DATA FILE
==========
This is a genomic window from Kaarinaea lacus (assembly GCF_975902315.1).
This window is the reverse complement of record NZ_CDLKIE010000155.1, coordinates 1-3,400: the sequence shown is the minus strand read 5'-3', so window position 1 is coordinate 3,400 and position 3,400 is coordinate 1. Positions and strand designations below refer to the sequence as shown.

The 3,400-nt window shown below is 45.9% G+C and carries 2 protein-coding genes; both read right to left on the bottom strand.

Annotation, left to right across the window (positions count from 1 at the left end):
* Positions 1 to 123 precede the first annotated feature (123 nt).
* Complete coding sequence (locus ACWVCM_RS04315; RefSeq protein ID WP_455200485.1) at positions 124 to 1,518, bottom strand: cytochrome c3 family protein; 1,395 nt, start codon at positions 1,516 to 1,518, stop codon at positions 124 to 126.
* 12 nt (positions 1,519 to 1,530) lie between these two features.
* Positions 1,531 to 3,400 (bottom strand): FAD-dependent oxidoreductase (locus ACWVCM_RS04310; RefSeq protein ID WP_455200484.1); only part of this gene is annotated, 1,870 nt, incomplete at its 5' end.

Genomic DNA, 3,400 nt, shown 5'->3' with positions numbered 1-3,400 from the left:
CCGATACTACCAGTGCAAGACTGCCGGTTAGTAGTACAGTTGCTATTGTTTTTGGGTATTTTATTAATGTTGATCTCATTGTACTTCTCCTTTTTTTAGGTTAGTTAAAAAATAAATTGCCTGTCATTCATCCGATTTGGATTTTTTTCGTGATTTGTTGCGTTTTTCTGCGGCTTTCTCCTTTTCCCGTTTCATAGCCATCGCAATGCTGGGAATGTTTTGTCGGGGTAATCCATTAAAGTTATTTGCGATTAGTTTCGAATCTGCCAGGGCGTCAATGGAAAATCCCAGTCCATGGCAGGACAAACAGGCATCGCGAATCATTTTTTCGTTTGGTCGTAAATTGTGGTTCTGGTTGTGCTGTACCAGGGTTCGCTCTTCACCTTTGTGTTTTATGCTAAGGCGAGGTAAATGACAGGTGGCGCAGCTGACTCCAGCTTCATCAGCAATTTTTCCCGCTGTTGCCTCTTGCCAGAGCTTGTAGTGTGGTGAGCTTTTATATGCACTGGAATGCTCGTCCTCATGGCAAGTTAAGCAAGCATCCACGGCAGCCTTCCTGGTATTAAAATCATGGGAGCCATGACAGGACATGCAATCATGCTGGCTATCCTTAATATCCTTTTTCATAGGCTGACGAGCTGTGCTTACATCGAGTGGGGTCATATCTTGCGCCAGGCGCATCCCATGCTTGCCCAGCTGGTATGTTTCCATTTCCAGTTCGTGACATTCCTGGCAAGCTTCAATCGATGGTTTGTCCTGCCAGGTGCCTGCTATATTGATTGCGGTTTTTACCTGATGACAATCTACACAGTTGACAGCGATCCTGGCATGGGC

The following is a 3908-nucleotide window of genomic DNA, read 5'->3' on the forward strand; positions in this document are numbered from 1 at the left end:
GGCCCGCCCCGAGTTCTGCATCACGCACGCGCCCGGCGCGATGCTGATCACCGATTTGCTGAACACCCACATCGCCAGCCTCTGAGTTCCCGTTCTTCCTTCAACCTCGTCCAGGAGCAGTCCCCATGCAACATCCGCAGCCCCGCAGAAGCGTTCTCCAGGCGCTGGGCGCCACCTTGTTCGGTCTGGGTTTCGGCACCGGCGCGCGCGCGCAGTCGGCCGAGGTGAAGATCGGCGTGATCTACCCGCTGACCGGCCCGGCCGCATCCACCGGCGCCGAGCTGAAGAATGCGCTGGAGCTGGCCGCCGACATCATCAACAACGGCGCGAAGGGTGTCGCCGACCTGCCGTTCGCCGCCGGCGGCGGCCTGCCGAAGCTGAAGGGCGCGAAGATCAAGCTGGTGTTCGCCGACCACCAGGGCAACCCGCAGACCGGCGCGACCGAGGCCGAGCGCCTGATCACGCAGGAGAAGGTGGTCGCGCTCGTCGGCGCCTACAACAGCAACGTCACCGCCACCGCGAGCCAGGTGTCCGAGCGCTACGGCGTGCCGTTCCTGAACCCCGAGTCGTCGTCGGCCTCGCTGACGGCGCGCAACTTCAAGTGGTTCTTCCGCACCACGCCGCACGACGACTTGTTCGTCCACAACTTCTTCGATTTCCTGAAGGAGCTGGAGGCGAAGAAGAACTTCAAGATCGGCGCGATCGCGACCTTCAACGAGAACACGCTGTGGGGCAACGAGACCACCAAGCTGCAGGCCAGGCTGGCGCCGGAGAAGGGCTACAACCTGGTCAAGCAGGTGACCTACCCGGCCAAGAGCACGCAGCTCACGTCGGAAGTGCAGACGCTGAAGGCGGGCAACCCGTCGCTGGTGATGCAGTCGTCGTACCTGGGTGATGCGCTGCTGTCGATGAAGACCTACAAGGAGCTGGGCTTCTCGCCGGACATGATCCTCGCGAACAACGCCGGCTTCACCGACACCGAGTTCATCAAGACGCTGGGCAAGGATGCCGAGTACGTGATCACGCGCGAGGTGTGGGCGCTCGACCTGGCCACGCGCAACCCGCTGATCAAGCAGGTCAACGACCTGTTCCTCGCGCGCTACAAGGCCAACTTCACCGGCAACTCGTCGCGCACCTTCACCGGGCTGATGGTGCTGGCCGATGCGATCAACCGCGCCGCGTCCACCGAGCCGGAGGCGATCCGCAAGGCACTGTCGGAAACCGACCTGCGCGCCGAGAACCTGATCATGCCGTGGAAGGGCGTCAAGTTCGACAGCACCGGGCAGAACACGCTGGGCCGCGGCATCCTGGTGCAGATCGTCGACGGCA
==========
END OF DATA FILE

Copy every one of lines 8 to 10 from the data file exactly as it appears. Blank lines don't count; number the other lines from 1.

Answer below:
* Positions 1,531 to 3,400 (bottom strand): FAD-dependent oxidoreductase (locus ACWVCM_RS04310; RefSeq protein ID WP_455200484.1); only part of this gene is annotated, 1,870 nt, incomplete at its 5' end.

Genomic DNA, 3,400 nt, shown 5'->3' with positions numbered 1-3,400 from the left:
CCGATACTACCAGTGCAAGACTGCCGGTTAGTAGTACAGTTGCTATTGTTTTTGGGTATTTTATTAATGTTGATCTCATTGTACTTCTCCTTTTTTTAGGTTAGTTAAAAAATAAATTGCCTGTCATTCATCCGATTTGGATTTTTTTCGTGATTTGTTGCGTTTTTCTGCGGCTTTCTCCTTTTCCCGTTTCATAGCCATCGCAATGCTGGGAATGTTTTGTCGGGGTAATCCATTAAAGTTATTTGCGATTAGTTTCGAATCTGCCAGGGCGTCAATGGAAAATCCCAGTCCATGGCAGGACAAACAGGCATCGCGAATCATTTTTTCGTTTGGTCGTAAATTGTGGTTCTGGTTGTGCTGTACCAGGGTTCGCTCTTCACCTTTGTGTTTTATGCTAAGGCGAGGTAAATGACAGGTGGCGCAGCTGACTCCAGCTTCATCAGCAATTTTTCCCGCTGTTGCCTCTTGCCAGAGCTTGTAGTGTGGTGAGCTTTTATATGCACTGGAATGCTCGTCCTCATGGCAAGTTAAGCAAGCATCCACGGCAGCCTTCCTGGTATTAAAATCATGGGAGCCATGACAGGACATGCAATCATGCTGGCTATCCTTAATATCCTTTTTCATAGGCTGACGAGCTGTGCTTACATCGAGTGGGGTCATATCTTGCGCCAGGCGCATCCCATGCTTGCCCAGCTGGTATGTTTCCATTTCCAGTTCGTGACATTCCTGGCAAGCTTCAATCGATGGTTTGTCCTGCCAGGTGCCTGCTATATTGATTGCGGTTTTTACCTGATGACAATCTACACAGTTGACAGCGATCCTGGCATGGGC